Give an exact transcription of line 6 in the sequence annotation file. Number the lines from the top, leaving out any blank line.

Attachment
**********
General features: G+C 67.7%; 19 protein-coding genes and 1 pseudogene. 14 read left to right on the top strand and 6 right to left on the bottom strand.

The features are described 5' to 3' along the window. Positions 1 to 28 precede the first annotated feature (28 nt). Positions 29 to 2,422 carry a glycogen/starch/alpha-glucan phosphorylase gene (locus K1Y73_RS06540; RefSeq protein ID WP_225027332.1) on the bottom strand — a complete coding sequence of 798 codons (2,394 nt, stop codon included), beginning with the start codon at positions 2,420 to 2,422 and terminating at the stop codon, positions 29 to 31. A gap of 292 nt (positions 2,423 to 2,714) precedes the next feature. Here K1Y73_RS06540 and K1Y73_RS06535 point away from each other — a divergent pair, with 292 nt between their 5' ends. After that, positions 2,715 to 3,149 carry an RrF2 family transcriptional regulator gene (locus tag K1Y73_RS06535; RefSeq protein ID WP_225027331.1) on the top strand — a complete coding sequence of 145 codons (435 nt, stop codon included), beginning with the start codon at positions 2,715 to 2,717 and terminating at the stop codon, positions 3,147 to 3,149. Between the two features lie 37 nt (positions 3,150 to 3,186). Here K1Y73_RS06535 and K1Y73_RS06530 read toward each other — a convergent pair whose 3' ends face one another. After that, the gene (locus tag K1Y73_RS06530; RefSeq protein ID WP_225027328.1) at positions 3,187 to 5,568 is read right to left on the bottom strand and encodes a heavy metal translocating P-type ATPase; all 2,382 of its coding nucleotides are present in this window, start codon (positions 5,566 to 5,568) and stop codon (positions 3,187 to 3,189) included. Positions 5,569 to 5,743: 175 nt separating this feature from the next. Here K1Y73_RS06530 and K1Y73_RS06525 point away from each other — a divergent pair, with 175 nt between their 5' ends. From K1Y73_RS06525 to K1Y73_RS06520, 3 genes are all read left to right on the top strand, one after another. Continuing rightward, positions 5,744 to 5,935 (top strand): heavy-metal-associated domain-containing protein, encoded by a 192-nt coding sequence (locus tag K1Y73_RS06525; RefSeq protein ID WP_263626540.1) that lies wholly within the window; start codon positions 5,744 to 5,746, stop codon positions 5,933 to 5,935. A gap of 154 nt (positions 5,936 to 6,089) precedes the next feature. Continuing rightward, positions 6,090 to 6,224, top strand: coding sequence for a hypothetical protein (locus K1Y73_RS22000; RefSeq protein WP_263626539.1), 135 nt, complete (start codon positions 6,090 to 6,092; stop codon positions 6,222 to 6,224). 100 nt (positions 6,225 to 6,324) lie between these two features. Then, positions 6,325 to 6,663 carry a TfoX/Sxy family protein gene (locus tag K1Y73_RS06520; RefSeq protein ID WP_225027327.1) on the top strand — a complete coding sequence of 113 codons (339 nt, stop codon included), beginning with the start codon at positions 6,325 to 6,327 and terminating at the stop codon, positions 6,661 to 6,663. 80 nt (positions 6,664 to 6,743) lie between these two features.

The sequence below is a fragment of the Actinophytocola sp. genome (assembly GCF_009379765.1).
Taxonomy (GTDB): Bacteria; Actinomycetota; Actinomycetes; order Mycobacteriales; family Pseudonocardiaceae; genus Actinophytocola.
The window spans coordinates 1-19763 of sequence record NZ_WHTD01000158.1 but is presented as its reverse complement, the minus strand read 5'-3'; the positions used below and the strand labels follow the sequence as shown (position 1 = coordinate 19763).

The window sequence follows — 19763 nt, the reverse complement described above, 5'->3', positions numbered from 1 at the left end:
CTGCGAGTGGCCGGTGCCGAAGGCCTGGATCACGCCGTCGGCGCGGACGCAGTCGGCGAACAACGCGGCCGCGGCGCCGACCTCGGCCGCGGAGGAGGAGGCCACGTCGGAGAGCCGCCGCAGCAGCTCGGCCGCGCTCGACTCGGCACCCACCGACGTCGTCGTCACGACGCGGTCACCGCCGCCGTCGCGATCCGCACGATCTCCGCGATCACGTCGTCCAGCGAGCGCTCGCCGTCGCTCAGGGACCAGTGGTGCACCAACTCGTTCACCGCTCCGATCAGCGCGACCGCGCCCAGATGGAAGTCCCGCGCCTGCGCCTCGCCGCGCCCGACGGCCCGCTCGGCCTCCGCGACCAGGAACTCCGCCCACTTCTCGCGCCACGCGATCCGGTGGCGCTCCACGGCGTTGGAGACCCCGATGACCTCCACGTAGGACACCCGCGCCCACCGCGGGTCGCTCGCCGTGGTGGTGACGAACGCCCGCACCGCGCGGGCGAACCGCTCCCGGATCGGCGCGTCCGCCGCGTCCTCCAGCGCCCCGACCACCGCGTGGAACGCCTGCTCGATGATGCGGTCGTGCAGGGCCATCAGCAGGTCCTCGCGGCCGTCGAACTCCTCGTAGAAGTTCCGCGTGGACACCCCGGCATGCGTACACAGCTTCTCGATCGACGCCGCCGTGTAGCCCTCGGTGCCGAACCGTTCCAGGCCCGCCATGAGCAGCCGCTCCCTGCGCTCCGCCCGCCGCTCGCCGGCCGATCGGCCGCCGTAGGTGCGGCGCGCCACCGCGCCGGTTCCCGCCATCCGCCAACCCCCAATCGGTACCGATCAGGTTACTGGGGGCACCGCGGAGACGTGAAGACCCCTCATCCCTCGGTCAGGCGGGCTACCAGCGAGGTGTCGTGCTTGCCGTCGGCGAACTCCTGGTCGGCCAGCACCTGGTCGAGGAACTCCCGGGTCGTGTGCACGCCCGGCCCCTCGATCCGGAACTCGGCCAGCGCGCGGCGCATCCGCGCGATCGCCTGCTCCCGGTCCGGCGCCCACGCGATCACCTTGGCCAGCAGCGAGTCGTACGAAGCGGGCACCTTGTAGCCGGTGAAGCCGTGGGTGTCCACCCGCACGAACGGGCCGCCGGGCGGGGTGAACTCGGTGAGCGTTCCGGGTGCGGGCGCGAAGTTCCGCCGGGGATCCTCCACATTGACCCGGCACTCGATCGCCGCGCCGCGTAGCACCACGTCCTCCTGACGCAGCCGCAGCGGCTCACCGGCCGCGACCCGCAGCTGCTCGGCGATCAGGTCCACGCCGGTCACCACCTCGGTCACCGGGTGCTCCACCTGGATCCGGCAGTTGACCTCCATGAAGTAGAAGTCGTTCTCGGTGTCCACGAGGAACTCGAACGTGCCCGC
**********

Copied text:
The window sequence follows — 19763 nt, the reverse complement described above, 5'->3', positions numbered from 1 at the left end: